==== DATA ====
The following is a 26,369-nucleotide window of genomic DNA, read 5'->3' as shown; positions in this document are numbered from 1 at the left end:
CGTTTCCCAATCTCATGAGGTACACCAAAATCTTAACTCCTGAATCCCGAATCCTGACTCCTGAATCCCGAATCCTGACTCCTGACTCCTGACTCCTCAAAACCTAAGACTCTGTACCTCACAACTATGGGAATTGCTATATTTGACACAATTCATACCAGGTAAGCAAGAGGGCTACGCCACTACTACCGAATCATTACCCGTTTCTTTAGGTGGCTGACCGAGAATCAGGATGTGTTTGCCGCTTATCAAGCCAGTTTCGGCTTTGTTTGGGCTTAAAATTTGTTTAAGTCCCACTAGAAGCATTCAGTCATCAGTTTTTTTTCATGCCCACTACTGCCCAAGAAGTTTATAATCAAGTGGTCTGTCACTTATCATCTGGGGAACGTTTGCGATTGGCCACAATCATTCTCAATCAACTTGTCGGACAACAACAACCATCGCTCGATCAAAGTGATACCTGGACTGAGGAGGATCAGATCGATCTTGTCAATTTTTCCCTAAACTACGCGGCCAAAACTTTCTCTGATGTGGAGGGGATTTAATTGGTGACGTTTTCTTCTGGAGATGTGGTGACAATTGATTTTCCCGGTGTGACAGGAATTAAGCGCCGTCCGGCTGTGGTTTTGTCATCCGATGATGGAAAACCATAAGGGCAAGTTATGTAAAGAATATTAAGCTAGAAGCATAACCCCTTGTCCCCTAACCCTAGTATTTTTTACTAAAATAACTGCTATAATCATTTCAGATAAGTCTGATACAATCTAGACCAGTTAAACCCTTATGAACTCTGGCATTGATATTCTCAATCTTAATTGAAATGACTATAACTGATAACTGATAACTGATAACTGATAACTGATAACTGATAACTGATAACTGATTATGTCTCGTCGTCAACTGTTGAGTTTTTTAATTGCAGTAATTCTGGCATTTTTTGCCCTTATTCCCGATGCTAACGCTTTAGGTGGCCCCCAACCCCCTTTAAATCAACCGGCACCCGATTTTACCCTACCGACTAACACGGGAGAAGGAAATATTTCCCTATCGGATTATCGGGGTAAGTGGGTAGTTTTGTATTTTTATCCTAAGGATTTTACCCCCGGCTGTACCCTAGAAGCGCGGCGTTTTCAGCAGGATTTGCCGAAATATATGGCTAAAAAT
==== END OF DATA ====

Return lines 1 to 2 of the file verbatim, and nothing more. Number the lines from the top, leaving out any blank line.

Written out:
The following is a 26,369-nucleotide window of genomic DNA, read 5'->3' as shown; positions in this document are numbered from 1 at the left end:
CGTTTCCCAATCTCATGAGGTACACCAAAATCTTAACTCCTGAATCCCGAATCCTGACTCCTGAATCCCGAATCCTGACTCCTGACTCCTGACTCCTCAAAACCTAAGACTCTGTACCTCACAACTATGGGAATTGCTATATTTGACACAATTCATACCAGGTAAGCAAGAGGGCTACGCCACTACTACCGAATCATTACCCGTTTCTTTAGGTGGCTGACCGAGAATCAGGATGTGTTTGCCGCTTATCAAGCCAGTTTCGGCTTTGTTTGGGCTTAAAATTTGTTTAAGTCCCACTAGAAGCATTCAGTCATCAGTTTTTTTTCATGCCCACTACTGCCCAAGAAGTTTATAATCAAGTGGTCTGTCACTTATCATCTGGGGAACGTTTGCGATTGGCCACAATCATTCTCAATCAACTTGTCGGACAACAACAACCATCGCTCGATCAAAGTGATACCTGGACTGAGGAGGATCAGATCGATCTTGTCAATTTTTCCCTAAACTACGCGGCCAAAACTTTCTCTGATGTGGAGGGGATTTAATTGGTGACGTTTTCTTCTGGAGATGTGGTGACAATTGATTTTCCCGGTGTGACAGGAATTAAGCGCCGTCCGGCTGTGGTTTTGTCATCCGATGATGGAAAACCATAAGGGCAAGTTATGTAAAGAATATTAAGCTAGAAGCATAACCCCTTGTCCCCTAACCCTAGTATTTTTTACTAAAATAACTGCTATAATCATTTCAGATAAGTCTGATACAATCTAGACCAGTTAAACCCTTATGAACTCTGGCATTGATATTCTCAATCTTAATTGAAATGACTATAACTGATAACTGATAACTGATAACTGATAACTGATAACTGATAACTGATAACTGATTATGTCTCGTCGTCAACTGTTGAGTTTTTTAATTGCAGTAATTCTGGCATTTTTTGCCCTTATTCCCGATGCTAACGCTTTAGGTGGCCCCCAACCCCCTTTAAATCAACCGGCACCCGATTTTACCCTACCGACTAACACGGGAGAAGGAAATATTTCCCTATCGGATTATCGGGGTAAGTGGGTAGTTTTGTATTTTTATCCTAAGGATTTTACCCCCGGCTGTACCCTAGAAGCGCGGCGTTTTCAGCAGGATTTGCCGAAATATATGGCTAAAAAT